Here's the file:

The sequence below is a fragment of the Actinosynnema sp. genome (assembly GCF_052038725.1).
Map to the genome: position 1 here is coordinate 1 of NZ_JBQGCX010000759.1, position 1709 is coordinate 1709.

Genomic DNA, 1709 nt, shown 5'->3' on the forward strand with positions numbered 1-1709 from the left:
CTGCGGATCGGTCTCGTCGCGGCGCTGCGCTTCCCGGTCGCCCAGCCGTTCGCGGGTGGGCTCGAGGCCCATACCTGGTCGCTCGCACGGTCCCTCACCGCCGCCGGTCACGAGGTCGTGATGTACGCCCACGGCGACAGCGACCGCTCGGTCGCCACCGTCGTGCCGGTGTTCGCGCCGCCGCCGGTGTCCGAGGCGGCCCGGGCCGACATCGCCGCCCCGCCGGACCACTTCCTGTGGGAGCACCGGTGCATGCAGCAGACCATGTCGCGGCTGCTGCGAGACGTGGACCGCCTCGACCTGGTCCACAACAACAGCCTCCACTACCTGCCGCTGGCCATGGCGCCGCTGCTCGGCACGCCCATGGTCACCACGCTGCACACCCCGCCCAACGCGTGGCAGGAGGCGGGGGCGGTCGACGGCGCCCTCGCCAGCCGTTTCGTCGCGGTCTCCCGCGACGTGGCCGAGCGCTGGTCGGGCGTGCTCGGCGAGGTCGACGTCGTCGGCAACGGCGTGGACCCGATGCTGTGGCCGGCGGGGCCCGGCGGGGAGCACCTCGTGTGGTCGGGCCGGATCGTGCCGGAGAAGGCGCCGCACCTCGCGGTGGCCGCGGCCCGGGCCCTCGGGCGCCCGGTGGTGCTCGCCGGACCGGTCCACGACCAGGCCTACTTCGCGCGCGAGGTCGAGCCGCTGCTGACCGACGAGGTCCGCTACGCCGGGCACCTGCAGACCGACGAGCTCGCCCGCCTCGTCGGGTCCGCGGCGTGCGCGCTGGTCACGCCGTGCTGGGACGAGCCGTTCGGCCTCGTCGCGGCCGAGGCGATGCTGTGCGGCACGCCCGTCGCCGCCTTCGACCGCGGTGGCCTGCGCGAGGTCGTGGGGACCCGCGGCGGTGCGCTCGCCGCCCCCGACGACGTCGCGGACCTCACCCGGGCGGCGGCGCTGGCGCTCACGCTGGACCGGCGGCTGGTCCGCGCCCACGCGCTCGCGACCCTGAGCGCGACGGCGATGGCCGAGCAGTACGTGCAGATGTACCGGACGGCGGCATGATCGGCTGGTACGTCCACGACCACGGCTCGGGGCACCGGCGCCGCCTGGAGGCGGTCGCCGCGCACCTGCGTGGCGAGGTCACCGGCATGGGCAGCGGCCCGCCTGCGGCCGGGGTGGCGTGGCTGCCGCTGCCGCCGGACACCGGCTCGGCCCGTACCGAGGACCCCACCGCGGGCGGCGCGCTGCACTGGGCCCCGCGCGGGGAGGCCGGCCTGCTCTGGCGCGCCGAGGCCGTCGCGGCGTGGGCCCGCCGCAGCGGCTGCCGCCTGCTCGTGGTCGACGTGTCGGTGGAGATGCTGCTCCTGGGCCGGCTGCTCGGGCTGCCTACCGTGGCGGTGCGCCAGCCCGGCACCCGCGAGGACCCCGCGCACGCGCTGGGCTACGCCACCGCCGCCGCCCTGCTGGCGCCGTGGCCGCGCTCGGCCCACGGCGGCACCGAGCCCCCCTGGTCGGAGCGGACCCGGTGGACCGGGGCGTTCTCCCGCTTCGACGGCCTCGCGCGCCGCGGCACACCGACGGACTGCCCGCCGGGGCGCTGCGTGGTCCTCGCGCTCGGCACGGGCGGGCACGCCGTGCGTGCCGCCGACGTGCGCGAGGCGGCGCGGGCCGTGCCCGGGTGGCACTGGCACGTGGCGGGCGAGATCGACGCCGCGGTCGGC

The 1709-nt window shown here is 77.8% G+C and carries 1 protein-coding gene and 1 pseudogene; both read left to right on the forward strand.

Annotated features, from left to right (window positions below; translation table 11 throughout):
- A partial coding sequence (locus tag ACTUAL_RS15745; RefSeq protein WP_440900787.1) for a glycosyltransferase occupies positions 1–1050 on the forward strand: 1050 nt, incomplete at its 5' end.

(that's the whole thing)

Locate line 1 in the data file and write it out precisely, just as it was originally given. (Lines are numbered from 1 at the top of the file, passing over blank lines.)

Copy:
The sequence below is a fragment of the Actinosynnema sp. genome (assembly GCF_052038725.1).